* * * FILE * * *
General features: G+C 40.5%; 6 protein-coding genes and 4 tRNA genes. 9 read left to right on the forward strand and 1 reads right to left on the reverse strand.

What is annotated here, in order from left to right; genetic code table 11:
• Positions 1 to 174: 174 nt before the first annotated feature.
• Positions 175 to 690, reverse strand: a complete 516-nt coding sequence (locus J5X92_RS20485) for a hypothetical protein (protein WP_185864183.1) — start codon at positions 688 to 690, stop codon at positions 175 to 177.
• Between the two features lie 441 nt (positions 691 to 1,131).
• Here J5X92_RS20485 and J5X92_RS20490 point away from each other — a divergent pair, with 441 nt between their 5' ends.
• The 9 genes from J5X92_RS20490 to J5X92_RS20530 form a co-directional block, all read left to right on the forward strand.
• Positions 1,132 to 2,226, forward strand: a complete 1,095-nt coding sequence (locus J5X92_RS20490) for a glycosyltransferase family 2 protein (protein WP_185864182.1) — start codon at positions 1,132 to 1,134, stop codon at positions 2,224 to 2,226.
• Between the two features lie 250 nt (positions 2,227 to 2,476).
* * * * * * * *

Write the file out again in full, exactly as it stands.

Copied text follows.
General features: G+C 40.5%; 6 protein-coding genes and 4 tRNA genes. 9 read left to right on the forward strand and 1 reads right to left on the reverse strand.

What is annotated here, in order from left to right; genetic code table 11:
• Positions 1 to 174: 174 nt before the first annotated feature.
• Positions 175 to 690, reverse strand: a complete 516-nt coding sequence (locus J5X92_RS20485) for a hypothetical protein (protein WP_185864183.1) — start codon at positions 688 to 690, stop codon at positions 175 to 177.
• Between the two features lie 441 nt (positions 691 to 1,131).
• Here J5X92_RS20485 and J5X92_RS20490 point away from each other — a divergent pair, with 441 nt between their 5' ends.
• The 9 genes from J5X92_RS20490 to J5X92_RS20530 form a co-directional block, all read left to right on the forward strand.
• Positions 1,132 to 2,226, forward strand: a complete 1,095-nt coding sequence (locus J5X92_RS20490) for a glycosyltransferase family 2 protein (protein WP_185864182.1) — start codon at positions 1,132 to 1,134, stop codon at positions 2,224 to 2,226.
• Between the two features lie 250 nt (positions 2,227 to 2,476).